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    Red Earth VI by Hughie O'Donoghue sold for a hammer price of 28,000 at Morgan O'Drsicoll

    Red Earth VI by Hughie O’Donoghue sold for a hammer price of 28,000 at Morgan O’Drsicoll

    In 2016 the most notable antique and art market trends are an increasing use of online bidding and a growth in younger, wealthy buyers.  This will impact on taste in the year to come.

    In Ireland younger buyers new to a market are that has been dominated for what seems like forever by Yeats, Henry, Orpen, Lavery et al are more likely to opt for more cutting edge contemporary work into the future.  The most expensive artwork sold in the winter season of Dublin art sales was a pastel on paper entitled 1.6.92 by Sean Scully which made 165,000 at hammer at de Veres.
    Research by art and antiques search engine aggregator Barnebys – covering 1,600 auction houses carrying half a million objects at any one time – shows that about 35% of bids now come in over the internet.  Millennials are logging on to buy, instead of searching the high street. Growth by younger buyers is anticipated. The environmental aspect of buying at auction – upmarket recycling – appeals in particular to this segment. Another consequence of the internet is that auctioneers are making huge savings by cutting back on the number of catalogues they print, using online catalogues instead.
    This year the market performed strongly at the top. Auctioneers are increasingly focused on the middle and lower markets. Unique items – think of Marilyn Monroe’s Happy Birthday Mr. President dress making $4 million on the hammer at Juliens – are achieving prices not seen since 1990 and before the 2008 crash.  The middle market is struggling but the lower end is growing, thanks to the internet.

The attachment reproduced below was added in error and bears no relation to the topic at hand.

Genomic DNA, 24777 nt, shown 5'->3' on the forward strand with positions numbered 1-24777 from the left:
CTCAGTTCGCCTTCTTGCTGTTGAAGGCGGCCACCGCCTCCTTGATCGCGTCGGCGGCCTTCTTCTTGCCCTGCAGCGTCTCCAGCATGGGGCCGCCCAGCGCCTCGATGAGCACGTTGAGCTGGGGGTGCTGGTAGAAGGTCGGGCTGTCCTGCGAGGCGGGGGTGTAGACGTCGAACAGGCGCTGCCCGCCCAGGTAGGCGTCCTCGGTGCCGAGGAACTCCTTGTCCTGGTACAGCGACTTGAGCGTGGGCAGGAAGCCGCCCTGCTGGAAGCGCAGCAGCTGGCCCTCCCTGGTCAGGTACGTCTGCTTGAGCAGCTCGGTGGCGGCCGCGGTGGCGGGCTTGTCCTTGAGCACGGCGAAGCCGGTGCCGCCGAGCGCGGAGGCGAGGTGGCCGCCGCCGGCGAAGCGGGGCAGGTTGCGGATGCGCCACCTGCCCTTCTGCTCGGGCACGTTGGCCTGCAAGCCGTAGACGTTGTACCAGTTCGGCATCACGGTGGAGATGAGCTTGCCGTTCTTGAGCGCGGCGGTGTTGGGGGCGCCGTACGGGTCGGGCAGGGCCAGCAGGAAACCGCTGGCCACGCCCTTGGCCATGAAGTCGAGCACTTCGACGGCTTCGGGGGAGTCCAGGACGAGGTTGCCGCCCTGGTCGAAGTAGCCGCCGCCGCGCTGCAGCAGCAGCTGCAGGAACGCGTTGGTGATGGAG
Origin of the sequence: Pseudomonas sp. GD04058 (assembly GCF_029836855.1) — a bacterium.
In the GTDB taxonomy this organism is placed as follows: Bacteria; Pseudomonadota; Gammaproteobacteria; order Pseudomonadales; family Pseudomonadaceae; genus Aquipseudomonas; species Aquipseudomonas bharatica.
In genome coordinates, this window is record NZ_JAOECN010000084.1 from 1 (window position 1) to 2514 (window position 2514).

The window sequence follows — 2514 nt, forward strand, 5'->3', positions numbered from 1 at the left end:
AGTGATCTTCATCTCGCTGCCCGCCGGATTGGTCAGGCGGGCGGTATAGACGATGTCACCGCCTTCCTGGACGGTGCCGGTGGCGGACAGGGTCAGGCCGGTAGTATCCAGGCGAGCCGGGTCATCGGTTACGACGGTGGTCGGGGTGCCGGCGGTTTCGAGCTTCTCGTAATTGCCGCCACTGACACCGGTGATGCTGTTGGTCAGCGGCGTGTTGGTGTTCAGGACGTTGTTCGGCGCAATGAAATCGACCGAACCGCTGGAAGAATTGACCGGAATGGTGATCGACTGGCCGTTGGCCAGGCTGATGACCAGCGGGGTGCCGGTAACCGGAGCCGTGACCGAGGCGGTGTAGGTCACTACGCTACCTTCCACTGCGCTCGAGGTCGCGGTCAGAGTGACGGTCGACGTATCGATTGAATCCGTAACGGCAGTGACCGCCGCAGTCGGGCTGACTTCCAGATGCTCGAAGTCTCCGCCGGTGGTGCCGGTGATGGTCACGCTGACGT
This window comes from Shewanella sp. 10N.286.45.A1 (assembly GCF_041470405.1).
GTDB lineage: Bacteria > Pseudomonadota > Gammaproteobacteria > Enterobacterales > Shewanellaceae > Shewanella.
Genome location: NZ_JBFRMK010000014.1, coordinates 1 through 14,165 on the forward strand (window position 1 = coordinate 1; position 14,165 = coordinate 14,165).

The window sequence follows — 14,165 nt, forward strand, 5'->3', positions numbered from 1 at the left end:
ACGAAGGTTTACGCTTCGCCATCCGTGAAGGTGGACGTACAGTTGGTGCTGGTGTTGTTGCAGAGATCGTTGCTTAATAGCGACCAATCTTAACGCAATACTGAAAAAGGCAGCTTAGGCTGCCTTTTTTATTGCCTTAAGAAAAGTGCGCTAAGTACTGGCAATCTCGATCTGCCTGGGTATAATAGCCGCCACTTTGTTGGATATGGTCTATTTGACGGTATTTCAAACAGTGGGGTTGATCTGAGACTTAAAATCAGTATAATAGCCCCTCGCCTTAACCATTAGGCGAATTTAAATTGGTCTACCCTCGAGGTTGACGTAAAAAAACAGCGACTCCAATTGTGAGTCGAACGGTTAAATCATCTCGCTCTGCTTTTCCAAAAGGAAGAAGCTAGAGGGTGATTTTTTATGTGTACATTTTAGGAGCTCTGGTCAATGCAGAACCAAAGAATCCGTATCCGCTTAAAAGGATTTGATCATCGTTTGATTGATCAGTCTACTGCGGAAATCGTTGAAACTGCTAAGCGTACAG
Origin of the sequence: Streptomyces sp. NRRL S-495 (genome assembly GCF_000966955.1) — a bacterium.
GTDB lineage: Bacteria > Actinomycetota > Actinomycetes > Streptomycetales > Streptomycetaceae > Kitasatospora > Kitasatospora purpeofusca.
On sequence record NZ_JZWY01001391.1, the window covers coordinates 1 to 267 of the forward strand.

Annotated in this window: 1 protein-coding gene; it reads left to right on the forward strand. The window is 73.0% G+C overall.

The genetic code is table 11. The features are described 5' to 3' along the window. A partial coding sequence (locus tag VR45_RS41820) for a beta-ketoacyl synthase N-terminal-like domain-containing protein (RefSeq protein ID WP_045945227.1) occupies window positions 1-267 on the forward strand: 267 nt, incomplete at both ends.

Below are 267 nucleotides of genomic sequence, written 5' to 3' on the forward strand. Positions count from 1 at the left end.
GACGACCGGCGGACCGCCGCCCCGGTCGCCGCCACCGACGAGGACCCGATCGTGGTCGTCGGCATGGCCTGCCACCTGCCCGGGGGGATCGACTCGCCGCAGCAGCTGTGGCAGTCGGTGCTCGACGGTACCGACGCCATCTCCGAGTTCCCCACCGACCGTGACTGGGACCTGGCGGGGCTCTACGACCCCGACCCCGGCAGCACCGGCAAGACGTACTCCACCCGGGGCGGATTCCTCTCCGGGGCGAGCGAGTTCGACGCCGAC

The real excitement for new investors in emerging art markets is in contemporary African and Indian art, Latin American art and Cuban art. Barneby’s predicts that there will be an increasing focus on African art, and this will include sculpture. In terms of auction results right now artists from South Africa, Nigeria and Ghana are leading the pack.
    Globally the hunt is on for female artists.  Gallery owners, dealers and museums will place great emphasis on finding new artists and the best works by artists like Georgia O’Keeffe, Louise Bourgeois, Irma Stern and Frida Kahlo. These four already enjoy high profiles and achieve strong prices at auction.
    Another growth area is 20th century design.  Demand has been growing since the late 1990’s and it is expected that this will continue.

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